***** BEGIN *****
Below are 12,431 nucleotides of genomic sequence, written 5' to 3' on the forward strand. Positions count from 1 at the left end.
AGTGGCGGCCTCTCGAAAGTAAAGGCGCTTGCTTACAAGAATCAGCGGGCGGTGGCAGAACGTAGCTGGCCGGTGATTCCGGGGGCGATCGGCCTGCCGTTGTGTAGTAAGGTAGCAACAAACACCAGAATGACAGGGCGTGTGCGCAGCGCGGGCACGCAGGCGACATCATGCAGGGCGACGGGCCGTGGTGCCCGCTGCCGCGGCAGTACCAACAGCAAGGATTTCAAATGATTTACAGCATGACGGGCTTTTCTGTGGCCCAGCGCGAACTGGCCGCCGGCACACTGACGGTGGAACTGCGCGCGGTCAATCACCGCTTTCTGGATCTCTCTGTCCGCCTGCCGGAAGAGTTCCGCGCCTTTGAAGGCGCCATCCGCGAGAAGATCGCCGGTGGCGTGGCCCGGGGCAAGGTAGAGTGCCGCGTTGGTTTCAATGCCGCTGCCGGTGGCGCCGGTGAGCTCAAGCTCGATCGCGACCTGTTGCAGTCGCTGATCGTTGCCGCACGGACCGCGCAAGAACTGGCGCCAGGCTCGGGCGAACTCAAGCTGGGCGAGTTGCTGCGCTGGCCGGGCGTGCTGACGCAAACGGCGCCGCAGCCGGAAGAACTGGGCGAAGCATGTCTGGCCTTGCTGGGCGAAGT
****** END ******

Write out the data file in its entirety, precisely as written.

Below are 12,431 nucleotides of genomic sequence, written 5' to 3' on the forward strand. Positions count from 1 at the left end.
AGTGGCGGCCTCTCGAAAGTAAAGGCGCTTGCTTACAAGAATCAGCGGGCGGTGGCAGAACGTAGCTGGCCGGTGATTCCGGGGGCGATCGGCCTGCCGTTGTGTAGTAAGGTAGCAACAAACACCAGAATGACAGGGCGTGTGCGCAGCGCGGGCACGCAGGCGACATCATGCAGGGCGACGGGCCGTGGTGCCCGCTGCCGCGGCAGTACCAACAGCAAGGATTTCAAATGATTTACAGCATGACGGGCTTTTCTGTGGCCCAGCGCGAACTGGCCGCCGGCACACTGACGGTGGAACTGCGCGCGGTCAATCACCGCTTTCTGGATCTCTCTGTCCGCCTGCCGGAAGAGTTCCGCGCCTTTGAAGGCGCCATCCGCGAGAAGATCGCCGGTGGCGTGGCCCGGGGCAAGGTAGAGTGCCGCGTTGGTTTCAATGCCGCTGCCGGTGGCGCCGGTGAGCTCAAGCTCGATCGCGACCTGTTGCAGTCGCTGATCGTTGCCGCACGGACCGCGCAAGAACTGGCGCCAGGCTCGGGCGAACTCAAGCTGGGCGAGTTGCTGCGCTGGCCGGGCGTGCTGACGCAAACGGCGCCGCAGCCGGAAGAACTGGGCGAAGCATGTCTGGCCTTGCTGGGCGAAGT